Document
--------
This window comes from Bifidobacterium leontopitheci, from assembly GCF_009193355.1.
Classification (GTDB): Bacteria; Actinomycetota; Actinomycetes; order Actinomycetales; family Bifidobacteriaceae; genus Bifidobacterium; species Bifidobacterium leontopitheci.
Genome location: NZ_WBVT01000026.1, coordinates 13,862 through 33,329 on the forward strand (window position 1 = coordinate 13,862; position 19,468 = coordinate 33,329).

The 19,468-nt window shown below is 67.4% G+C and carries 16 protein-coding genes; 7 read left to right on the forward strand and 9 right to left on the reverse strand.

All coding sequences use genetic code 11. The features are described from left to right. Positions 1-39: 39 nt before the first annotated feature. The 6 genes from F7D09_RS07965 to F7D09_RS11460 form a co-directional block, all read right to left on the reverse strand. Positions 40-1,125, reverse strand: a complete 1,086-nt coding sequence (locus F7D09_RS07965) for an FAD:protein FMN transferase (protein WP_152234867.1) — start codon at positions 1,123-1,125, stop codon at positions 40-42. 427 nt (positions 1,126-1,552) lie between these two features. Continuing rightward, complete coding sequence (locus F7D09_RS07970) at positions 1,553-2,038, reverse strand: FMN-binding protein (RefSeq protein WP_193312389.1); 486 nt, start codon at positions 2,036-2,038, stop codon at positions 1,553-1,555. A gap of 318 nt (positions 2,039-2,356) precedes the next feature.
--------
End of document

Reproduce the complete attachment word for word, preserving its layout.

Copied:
This window comes from Bifidobacterium leontopitheci, from assembly GCF_009193355.1.
Classification (GTDB): Bacteria; Actinomycetota; Actinomycetes; order Actinomycetales; family Bifidobacteriaceae; genus Bifidobacterium; species Bifidobacterium leontopitheci.
Genome location: NZ_WBVT01000026.1, coordinates 13,862 through 33,329 on the forward strand (window position 1 = coordinate 13,862; position 19,468 = coordinate 33,329).

The 19,468-nt window shown below is 67.4% G+C and carries 16 protein-coding genes; 7 read left to right on the forward strand and 9 right to left on the reverse strand.

All coding sequences use genetic code 11. The features are described from left to right. Positions 1-39: 39 nt before the first annotated feature. The 6 genes from F7D09_RS07965 to F7D09_RS11460 form a co-directional block, all read right to left on the reverse strand. Positions 40-1,125, reverse strand: a complete 1,086-nt coding sequence (locus F7D09_RS07965) for an FAD:protein FMN transferase (protein WP_152234867.1) — start codon at positions 1,123-1,125, stop codon at positions 40-42. 427 nt (positions 1,126-1,552) lie between these two features. Continuing rightward, complete coding sequence (locus F7D09_RS07970) at positions 1,553-2,038, reverse strand: FMN-binding protein (RefSeq protein WP_193312389.1); 486 nt, start codon at positions 2,036-2,038, stop codon at positions 1,553-1,555. A gap of 318 nt (positions 2,039-2,356) precedes the next feature.